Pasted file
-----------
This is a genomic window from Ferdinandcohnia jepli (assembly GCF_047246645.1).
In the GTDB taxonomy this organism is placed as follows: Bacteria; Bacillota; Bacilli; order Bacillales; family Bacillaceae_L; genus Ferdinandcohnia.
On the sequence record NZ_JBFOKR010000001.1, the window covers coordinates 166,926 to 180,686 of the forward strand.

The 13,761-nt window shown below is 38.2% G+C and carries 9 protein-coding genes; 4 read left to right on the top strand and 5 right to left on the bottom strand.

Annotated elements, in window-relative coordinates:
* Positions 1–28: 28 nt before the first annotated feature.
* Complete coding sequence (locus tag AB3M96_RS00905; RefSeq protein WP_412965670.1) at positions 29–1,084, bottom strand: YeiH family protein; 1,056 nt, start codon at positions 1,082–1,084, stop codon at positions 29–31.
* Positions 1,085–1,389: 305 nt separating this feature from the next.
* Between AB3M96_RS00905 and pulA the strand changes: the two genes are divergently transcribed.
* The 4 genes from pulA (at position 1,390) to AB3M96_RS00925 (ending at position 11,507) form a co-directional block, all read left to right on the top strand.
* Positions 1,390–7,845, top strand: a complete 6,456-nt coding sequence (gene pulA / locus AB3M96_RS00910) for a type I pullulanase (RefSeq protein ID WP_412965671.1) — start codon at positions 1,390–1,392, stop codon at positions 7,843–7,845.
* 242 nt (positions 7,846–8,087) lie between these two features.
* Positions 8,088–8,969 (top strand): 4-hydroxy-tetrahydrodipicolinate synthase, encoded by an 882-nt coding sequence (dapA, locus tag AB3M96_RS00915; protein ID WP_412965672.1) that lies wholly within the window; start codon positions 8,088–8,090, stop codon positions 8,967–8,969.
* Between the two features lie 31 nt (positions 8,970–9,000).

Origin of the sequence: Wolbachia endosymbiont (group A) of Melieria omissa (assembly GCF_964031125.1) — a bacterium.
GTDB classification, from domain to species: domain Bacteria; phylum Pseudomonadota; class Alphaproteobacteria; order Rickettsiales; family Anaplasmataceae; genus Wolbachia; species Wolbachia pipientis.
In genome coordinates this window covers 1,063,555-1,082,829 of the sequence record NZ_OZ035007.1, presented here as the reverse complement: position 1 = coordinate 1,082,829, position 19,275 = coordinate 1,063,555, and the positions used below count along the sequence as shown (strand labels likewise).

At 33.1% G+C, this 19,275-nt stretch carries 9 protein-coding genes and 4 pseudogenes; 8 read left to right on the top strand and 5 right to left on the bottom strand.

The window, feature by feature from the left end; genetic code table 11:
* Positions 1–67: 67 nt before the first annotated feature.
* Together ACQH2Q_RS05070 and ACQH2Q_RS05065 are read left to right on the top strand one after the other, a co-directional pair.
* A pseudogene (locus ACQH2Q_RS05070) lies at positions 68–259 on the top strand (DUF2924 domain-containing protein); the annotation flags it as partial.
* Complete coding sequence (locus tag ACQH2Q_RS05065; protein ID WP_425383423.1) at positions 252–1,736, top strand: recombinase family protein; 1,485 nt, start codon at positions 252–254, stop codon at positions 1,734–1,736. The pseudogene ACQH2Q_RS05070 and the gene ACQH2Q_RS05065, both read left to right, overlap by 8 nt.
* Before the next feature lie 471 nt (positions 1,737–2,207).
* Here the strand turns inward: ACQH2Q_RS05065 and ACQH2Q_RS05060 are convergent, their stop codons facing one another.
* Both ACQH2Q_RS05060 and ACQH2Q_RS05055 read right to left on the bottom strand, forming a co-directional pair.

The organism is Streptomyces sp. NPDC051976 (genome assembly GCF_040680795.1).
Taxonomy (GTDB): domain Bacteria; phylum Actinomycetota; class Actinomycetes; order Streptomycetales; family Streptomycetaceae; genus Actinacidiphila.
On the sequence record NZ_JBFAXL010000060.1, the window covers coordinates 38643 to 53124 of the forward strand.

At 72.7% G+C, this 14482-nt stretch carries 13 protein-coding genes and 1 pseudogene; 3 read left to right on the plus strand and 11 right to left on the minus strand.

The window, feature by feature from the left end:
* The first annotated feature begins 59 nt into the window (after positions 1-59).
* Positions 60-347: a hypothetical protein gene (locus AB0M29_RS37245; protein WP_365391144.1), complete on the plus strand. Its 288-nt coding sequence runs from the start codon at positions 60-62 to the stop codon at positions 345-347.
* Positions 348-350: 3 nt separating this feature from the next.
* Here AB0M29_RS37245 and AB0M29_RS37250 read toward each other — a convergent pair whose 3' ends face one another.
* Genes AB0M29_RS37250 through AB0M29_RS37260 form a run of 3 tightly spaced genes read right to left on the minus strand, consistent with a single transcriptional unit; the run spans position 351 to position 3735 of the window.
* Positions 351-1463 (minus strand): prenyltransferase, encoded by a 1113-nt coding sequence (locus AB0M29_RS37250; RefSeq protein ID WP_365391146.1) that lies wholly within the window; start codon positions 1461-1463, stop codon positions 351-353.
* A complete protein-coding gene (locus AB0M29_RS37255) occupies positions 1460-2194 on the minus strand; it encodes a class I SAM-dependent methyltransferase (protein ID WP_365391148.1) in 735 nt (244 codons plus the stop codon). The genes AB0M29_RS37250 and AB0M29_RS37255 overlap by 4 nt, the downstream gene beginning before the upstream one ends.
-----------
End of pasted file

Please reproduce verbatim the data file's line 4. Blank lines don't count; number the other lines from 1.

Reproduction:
The 13,761-nt window shown below is 38.2% G+C and carries 9 protein-coding genes; 4 read left to right on the top strand and 5 right to left on the bottom strand.